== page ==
Steve Hamilton has taken a break from his Alex
McKnight series to pen a stand-alone thriller. NIGHT WORK
introduces Joe Trumbull, an interesting, mildly quirky protagonist
who maybe is just a little off-putting. Trumbull is a Kingston, New
York juvenile probation officer by day and a boxing trainer by
night, though he doesn’t fight professionally; he merely uses
the training as a conditioner. Trumbull is a jazz aficionado
(Hamilton, by the way, has excellent and eclectic musical taste, if
Trumbull’s CD collection is any indication). Until recently,
Trumbull’s life had gone off the rails, as the result two
years earlier of the brutal, still-unsolved murder of Laurel
Harrington, his fiancee.
NIGHT WORK begins with Trumbull going out on a blind date, his
first since that tragedy. The woman is named Marlene Frost, and, as
we see her through Trumbull’s eyes, she is every guy’s
dream, helping him through the awkward moments, making the good
times better and ultimately making his evening memorable beyond any
reasonable expectation. Oh, and Frost is also heartbreakingly
beautiful. Trumbull feels as if his life is beginning anew, and
it’s all because of her.
Unfortunately, Trumbull is wrong. Before 24 hours have passed, his
life will become a nightmare unlike any he has ever experienced,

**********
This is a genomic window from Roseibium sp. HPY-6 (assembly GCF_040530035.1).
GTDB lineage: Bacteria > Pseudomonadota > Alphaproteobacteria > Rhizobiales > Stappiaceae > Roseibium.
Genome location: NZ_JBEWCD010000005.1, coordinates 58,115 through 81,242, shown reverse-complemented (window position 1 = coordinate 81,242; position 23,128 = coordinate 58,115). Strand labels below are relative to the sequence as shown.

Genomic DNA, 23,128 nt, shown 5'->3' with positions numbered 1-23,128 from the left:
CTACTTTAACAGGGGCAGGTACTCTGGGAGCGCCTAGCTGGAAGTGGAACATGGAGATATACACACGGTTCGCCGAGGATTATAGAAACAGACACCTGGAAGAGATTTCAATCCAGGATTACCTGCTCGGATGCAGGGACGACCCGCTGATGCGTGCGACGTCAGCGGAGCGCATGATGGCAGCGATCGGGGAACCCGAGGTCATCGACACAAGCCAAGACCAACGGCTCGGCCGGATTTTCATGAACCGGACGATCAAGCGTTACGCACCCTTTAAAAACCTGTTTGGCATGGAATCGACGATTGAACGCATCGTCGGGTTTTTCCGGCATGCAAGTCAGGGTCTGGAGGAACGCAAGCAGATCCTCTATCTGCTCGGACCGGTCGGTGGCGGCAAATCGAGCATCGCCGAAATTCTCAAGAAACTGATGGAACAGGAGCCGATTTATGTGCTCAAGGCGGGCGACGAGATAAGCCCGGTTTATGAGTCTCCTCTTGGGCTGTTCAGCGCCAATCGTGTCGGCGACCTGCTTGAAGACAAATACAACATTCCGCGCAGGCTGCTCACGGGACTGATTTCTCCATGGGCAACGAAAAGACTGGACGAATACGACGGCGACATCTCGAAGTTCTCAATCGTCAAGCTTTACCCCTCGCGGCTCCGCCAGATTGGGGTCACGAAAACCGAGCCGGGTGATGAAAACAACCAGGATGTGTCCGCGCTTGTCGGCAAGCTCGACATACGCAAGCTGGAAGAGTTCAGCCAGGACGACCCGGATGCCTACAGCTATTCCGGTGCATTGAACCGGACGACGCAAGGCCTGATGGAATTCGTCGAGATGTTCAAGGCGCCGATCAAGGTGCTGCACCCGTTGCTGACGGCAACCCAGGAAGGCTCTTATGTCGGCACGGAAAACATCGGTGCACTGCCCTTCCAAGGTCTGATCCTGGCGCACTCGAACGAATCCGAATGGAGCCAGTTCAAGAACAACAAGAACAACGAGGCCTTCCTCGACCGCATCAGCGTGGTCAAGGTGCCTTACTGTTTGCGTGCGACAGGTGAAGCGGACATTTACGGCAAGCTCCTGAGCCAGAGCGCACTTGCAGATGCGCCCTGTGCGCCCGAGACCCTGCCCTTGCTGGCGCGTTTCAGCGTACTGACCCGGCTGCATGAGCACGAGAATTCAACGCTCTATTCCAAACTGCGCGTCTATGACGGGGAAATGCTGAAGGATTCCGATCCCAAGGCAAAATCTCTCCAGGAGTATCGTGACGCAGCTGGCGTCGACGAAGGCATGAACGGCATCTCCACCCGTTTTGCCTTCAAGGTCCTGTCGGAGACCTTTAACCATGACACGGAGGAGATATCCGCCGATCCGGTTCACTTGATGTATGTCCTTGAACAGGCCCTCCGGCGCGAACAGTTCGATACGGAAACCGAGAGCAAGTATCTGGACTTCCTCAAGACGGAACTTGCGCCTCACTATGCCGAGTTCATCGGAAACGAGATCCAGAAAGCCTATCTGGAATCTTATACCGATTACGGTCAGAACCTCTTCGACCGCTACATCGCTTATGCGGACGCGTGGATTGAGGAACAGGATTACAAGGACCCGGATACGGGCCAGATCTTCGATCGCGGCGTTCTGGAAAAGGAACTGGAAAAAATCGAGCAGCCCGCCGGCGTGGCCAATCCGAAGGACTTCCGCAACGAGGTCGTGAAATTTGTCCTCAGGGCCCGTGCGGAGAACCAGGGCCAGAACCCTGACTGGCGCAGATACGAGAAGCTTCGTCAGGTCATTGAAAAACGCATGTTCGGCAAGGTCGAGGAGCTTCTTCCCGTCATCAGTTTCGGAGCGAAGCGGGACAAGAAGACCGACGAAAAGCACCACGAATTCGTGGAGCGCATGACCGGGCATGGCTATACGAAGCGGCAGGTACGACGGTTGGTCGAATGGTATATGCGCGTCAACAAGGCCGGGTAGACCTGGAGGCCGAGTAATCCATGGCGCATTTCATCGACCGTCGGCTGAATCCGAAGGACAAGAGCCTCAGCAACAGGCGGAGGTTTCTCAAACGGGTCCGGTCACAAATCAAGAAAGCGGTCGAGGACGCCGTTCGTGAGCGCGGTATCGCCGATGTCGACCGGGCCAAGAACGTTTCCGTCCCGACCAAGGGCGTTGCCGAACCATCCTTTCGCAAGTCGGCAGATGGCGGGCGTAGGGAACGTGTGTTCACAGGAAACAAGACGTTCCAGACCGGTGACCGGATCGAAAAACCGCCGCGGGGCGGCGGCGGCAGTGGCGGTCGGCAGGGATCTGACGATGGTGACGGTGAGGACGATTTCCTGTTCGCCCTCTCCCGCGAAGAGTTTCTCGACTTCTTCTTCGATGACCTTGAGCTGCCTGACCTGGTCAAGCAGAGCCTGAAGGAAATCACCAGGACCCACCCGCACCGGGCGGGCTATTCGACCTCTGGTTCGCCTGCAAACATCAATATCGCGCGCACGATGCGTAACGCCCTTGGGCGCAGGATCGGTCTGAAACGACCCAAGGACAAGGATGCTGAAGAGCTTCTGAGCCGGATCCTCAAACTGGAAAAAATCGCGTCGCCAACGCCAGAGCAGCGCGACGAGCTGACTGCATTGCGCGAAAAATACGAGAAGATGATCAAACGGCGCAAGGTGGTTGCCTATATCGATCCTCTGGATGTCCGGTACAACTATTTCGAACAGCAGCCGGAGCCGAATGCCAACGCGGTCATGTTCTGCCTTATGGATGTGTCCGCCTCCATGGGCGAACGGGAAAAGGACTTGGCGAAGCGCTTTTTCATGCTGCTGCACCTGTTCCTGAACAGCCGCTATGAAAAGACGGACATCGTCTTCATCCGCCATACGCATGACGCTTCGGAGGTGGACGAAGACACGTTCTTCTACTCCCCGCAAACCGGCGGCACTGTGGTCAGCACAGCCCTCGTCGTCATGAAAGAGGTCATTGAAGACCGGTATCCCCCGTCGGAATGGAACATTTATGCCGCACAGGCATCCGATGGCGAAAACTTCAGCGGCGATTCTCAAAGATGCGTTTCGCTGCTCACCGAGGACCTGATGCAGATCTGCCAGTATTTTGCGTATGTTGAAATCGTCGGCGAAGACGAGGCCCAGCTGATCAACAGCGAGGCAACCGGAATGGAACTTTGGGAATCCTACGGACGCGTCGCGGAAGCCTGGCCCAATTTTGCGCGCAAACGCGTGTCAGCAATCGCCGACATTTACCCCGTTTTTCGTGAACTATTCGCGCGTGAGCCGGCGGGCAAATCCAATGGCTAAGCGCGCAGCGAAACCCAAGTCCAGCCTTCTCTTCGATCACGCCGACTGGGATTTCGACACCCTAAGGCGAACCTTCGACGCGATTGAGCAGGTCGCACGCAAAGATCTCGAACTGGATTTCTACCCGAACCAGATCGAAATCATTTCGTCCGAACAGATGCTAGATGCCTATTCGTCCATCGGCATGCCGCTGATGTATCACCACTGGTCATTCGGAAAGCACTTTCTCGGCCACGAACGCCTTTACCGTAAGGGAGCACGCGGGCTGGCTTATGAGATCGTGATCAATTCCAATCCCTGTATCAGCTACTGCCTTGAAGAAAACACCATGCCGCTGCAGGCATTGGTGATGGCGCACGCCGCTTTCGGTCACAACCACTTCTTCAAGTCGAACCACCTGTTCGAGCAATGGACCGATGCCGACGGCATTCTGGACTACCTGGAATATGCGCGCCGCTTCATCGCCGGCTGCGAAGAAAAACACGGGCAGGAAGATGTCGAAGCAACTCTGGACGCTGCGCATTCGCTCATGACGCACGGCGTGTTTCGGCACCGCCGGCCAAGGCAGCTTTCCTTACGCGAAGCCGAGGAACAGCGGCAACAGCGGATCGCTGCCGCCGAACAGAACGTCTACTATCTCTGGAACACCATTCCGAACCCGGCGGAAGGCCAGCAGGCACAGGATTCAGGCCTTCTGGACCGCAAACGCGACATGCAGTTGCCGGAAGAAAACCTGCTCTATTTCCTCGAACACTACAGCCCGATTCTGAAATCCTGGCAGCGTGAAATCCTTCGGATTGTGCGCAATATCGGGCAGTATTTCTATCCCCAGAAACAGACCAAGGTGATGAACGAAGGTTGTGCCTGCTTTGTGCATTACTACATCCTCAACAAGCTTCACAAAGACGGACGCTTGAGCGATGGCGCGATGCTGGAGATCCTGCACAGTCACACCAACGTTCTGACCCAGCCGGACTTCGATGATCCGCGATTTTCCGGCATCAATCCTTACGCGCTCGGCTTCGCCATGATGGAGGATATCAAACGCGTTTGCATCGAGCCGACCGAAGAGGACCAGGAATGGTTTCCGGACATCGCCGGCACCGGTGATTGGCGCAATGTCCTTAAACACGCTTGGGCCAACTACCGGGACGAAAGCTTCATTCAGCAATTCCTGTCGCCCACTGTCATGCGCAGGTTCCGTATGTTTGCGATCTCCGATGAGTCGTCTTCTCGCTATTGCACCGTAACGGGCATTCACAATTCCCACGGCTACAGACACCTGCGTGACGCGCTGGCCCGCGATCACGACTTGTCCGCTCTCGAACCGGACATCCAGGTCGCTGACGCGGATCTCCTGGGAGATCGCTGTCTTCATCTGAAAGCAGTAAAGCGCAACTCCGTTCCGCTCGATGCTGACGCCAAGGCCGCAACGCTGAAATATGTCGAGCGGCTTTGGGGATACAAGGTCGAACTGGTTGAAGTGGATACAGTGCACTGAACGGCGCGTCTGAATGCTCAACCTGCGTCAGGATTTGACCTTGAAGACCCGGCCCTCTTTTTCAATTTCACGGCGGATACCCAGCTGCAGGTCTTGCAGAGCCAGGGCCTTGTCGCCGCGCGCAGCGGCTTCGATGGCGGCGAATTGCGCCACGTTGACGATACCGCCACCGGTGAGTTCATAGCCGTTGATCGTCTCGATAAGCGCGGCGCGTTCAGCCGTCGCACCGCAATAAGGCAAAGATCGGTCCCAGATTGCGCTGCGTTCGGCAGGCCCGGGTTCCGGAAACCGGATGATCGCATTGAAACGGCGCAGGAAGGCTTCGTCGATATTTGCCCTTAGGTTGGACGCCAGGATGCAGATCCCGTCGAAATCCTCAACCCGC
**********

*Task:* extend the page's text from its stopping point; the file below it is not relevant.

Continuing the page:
even when Laurel died. For the simple truth is that either someone,
somewhere, has a grudge against Trumbull for reasons he cannot even
begin to guess at, or he is a very sick and dangerous man.
There is a genuine mystery here, and I was back and forth
throughout the book as to who was doing what and to whom. Sometimes
with a mystery you can figure things out from the beginning and
enjoy the manner in which the author takes you down the road to
your destination. Nothing wrong with that, but Hamilton does not
take that approach here. There is a better than even chance that
things are exactly as they seem, and you’re well within
spitting distance of the conclusion before Hamilton lets you in on
what is going on.
Those who are disappointed that NIGHT WORK is not a McKnight novel
should not pass this one up. All of the reasons for reading the
McKnight series are in this book, but for one. Hamilton,
who could make a shopping list interesting and readable, scores
again, even with the different scenery.
Reviewed by Joe Hartlaub on January 13, 2011